Microsoft Office Visio 2007: Building Data Visualization Solutions
Enterprise Search Technical Drilldown in Microsoft Office SharePoint Server 2007
Integrating Microsoft Office InfoPath 2007 Forms into Workflow Solutions and Business Processes
Migrating Your Content Management Server 2002 Web Sites to Microsoft Office SharePoint Server 2007
Microsoft Office Groove 2007: Enterprise Deployments
Windows SharePoint Services and Microsoft Office SharePoint Portal Server: Upgrade and Migration
PKI Enhancements in Windows Vista and Longhorn Server
Windows Vista Security Chalk Talk
Managing the Enterprise Firewall in Windows Vista
Attacker trends and techniques: an update
Account Control: Running Windows Vista with Least Privilege
Securing Content with Windows Rights Management Services
BitLocker Drive Encryption
Windows Vista Security Guide
Windows Vista Security Tidbits
Intimate Secrets of the Windows Event Log
Whats New in Microsoft Internet Security and Acceleration Server 2006
Anti-Malware Technologies in Windows Vista
Get Ready for Network Access Protection: What Everybody Needs to Know
How Your Applications are Hacked
Secure remote access and branch office deployments with ISA Server 2006
Is That Application Really Safe?
Implementing Network Access Protection: A deep dive!
Windows Vista System Integrity Technologies
IIS 6: Everything a Web Administrator Needs to Know About MOM
IIS 7: End-to-End Overview of Microsoftâ€™s New Web Application Server
IIS 7: Under the Hood for Web Request Tracing and Diagnostics
ASP.NET: Building and Deploying Web Applications with Visual Studio 2005
Developing Rich Web Applications with ASP.NET codename â€œAtlasâ€
ASP.NET: End-to-End - Building a Complete Web Application Using ASP.NET 2.0, Visual Studio 2005, and IIS 7 (Part 1)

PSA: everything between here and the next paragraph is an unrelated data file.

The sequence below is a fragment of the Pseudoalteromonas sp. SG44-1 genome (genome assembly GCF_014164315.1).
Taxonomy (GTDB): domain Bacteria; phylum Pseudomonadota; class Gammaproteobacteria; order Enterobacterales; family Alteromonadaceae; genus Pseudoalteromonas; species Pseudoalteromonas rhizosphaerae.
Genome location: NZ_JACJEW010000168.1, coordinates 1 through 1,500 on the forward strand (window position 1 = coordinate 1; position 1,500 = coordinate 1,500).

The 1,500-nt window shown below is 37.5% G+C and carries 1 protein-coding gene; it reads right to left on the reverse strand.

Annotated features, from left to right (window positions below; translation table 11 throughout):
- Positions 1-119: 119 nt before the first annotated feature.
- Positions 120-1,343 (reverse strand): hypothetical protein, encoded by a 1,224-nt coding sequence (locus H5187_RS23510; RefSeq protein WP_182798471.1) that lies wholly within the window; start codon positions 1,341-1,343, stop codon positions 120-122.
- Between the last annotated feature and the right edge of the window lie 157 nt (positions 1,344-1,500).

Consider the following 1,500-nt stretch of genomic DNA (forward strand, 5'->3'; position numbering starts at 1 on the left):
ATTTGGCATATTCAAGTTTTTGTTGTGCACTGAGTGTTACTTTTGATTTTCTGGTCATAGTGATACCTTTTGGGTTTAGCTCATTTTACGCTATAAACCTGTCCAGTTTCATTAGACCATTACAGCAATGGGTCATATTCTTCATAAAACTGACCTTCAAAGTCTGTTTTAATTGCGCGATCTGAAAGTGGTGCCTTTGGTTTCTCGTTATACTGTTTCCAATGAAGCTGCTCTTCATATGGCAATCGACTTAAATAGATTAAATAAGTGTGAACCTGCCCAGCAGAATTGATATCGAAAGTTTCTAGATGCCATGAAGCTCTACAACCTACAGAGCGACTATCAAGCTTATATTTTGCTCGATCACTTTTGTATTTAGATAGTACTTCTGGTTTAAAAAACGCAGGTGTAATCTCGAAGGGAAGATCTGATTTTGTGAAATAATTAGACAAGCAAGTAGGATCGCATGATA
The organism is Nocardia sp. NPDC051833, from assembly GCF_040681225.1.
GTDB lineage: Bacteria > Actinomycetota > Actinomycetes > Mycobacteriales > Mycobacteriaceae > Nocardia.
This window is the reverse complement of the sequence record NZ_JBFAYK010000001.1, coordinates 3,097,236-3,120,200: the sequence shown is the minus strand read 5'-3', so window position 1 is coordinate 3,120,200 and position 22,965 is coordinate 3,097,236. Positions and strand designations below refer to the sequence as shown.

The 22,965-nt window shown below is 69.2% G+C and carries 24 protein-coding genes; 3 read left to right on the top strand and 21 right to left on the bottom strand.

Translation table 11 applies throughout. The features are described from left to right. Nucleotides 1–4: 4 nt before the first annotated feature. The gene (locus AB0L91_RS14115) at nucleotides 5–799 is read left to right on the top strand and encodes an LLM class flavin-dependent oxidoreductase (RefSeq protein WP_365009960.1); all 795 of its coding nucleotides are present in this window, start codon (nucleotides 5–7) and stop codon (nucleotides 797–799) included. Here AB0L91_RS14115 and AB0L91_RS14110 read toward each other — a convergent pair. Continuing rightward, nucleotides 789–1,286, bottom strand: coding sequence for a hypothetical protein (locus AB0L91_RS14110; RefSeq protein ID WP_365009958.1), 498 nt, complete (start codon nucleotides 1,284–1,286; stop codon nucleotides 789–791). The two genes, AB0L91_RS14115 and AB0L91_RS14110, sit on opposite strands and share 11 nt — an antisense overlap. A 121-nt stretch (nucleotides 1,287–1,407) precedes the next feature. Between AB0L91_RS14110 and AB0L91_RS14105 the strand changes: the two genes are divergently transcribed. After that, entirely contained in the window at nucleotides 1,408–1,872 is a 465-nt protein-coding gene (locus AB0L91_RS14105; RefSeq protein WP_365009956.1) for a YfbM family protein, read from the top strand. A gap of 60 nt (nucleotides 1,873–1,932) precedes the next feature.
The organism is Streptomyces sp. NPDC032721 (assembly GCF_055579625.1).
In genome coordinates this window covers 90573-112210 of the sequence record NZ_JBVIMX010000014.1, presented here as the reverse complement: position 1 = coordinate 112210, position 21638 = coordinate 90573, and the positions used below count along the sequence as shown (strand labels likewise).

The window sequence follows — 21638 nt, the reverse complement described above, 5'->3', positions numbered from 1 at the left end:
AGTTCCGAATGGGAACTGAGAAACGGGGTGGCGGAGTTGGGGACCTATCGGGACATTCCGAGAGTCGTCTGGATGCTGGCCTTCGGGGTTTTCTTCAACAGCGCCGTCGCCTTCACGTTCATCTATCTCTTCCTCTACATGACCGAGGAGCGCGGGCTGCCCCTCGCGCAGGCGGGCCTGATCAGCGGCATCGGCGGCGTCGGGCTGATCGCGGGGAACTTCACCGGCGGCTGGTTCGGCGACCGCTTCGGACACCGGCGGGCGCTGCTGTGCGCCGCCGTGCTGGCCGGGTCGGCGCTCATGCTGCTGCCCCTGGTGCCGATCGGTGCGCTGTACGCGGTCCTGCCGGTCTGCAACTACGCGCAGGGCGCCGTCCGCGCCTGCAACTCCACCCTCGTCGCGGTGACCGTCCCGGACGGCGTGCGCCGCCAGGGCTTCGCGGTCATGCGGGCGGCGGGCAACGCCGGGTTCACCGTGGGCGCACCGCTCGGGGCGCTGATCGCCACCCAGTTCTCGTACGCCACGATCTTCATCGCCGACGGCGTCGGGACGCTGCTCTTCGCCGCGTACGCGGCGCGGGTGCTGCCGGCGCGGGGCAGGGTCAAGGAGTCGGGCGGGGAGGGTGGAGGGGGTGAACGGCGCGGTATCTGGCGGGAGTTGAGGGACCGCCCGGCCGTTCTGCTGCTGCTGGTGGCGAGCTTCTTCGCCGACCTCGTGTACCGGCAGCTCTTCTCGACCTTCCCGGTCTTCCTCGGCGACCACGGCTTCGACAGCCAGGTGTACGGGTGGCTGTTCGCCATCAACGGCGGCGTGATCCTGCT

ASP.NET: End-to-End - Building a Complete Web Application Using ASP.NET 2.0, Visual Studio 2005, and IIS 7 (Part 2)
IIS 7: Building Custom Web Server Extensions
ASP.NET: Creating High-Performance, Enterprise-Scale Web Applications Using Visual Studio 2005 Team System
ASP.NET 2.0 Tips and Tricks
Developing Data-Driven Web Applications with .NET Language Integrated Query
The Windows Live Platform: Build Applications That Have Access to 400 Million Address Books, and 13 Billion Contacts
Windows Live Search Macros â€“ Build, Share, and Use Your Own Search Engine in Seconds
Introducing Microsoft Tools for Professional Designers: An Overview of Microsoft Expression
Extending Your Reach with Microsoft Gadgets
Expression Web Designer Overview
So here it is...the TechEd bag for Australia. And finally a nice quality one!!
You can click on it and see the bigger version!
BTW - if you have any direct questions about the tracks that youre seeing on my blog please contact each track owner individually through their blogs.
Content Program Manager - Michael Kleef
For those of you that love to know where youre going....Windows Live Local now has Aussie maps that even shows you the Driving Directions!